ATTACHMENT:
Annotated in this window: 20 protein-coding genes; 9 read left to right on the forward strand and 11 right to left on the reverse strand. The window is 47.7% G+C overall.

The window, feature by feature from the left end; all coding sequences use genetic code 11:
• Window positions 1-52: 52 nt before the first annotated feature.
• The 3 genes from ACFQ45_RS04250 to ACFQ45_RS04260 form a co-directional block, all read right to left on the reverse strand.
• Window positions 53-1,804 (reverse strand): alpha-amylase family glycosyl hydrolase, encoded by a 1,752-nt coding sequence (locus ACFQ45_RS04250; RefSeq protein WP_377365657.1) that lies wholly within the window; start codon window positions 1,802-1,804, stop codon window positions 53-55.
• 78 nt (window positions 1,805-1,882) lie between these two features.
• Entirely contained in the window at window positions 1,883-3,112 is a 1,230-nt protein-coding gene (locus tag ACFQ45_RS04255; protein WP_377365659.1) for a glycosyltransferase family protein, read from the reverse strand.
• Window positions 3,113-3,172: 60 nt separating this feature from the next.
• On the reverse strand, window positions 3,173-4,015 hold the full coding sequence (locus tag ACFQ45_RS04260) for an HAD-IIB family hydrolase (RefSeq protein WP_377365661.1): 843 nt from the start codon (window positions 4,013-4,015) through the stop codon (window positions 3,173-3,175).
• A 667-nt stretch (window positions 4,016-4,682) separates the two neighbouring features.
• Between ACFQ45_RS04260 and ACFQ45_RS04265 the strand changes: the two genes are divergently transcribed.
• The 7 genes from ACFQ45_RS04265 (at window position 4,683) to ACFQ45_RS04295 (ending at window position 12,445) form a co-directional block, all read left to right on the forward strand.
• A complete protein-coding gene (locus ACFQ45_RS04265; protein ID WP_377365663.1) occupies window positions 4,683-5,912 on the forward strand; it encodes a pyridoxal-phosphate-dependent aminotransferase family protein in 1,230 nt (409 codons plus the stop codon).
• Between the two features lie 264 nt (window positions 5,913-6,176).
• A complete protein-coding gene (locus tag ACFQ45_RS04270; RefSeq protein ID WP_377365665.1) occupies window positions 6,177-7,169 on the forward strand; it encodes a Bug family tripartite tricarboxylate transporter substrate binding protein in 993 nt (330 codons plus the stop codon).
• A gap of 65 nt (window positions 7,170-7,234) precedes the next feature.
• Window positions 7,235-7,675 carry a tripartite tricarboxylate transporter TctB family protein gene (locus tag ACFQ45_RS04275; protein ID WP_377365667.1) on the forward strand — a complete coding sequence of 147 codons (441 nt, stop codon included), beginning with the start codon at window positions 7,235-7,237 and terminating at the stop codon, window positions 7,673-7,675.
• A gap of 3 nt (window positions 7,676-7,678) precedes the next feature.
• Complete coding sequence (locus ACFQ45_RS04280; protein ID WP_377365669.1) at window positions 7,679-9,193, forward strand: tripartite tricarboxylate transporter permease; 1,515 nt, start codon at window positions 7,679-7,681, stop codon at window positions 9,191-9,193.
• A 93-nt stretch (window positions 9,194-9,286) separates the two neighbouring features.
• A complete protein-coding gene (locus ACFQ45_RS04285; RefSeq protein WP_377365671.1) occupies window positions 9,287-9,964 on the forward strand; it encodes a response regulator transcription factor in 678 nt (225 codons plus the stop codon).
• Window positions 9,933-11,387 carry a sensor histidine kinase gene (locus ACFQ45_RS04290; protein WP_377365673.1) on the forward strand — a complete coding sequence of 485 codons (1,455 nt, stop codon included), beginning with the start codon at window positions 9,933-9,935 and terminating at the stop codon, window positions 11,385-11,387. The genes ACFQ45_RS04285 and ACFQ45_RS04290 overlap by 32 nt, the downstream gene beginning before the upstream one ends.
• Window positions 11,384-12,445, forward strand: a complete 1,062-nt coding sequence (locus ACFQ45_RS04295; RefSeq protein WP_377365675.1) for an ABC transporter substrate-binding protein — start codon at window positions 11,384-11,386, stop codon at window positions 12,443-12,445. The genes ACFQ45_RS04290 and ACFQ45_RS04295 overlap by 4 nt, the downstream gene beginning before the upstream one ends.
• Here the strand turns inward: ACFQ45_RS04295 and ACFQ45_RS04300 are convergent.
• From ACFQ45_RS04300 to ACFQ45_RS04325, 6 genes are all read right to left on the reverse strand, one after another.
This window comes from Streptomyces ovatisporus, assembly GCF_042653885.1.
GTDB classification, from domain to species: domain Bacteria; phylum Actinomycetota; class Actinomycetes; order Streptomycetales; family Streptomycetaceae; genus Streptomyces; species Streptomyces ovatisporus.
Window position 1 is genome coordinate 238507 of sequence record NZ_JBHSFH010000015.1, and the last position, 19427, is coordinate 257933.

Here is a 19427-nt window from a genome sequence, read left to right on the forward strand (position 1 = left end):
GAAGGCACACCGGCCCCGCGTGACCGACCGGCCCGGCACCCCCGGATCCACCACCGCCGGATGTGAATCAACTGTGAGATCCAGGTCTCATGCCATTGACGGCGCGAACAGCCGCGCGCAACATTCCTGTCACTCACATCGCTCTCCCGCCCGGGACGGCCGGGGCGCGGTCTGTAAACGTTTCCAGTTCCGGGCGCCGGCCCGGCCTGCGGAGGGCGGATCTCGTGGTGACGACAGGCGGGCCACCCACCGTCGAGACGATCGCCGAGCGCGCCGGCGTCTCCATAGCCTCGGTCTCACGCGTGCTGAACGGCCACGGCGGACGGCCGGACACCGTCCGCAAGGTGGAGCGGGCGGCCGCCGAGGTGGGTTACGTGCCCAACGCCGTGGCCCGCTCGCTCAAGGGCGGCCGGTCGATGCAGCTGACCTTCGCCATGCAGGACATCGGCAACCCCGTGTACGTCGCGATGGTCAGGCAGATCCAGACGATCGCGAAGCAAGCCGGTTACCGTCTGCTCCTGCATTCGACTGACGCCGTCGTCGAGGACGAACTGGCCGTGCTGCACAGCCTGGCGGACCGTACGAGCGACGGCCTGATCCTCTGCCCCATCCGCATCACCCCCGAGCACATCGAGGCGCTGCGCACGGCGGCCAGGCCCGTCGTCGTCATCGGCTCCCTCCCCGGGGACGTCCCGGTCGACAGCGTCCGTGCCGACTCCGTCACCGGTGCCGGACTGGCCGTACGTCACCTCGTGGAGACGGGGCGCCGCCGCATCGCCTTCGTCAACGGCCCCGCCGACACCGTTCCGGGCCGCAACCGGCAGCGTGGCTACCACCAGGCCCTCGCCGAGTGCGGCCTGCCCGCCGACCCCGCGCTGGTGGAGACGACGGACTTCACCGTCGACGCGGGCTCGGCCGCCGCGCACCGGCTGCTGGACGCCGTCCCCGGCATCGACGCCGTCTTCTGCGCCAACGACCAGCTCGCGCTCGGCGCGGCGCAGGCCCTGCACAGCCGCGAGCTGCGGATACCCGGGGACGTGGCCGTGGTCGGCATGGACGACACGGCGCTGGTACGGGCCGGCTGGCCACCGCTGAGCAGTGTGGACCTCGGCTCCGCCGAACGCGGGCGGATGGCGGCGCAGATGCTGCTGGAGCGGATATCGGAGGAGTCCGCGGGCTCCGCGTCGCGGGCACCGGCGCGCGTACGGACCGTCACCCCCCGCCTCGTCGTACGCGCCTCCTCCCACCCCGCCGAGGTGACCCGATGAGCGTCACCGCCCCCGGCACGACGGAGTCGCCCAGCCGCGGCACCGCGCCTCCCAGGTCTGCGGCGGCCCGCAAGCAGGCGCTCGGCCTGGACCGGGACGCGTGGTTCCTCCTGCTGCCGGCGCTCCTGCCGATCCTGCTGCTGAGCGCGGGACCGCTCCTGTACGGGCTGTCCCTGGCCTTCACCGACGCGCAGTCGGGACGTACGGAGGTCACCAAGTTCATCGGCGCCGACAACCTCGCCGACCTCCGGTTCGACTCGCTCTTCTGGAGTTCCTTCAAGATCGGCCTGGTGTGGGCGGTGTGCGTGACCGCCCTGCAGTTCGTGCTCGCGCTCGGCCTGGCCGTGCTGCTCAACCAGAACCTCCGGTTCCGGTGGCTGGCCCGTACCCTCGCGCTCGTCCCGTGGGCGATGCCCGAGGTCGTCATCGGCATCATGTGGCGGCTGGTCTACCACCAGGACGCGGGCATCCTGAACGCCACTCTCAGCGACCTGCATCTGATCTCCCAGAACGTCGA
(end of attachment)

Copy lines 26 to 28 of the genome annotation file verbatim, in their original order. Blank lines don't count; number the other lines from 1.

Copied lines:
This window comes from Streptomyces ovatisporus, assembly GCF_042653885.1.
GTDB classification, from domain to species: domain Bacteria; phylum Actinomycetota; class Actinomycetes; order Streptomycetales; family Streptomycetaceae; genus Streptomyces; species Streptomyces ovatisporus.
Window position 1 is genome coordinate 238507 of sequence record NZ_JBHSFH010000015.1, and the last position, 19427, is coordinate 257933.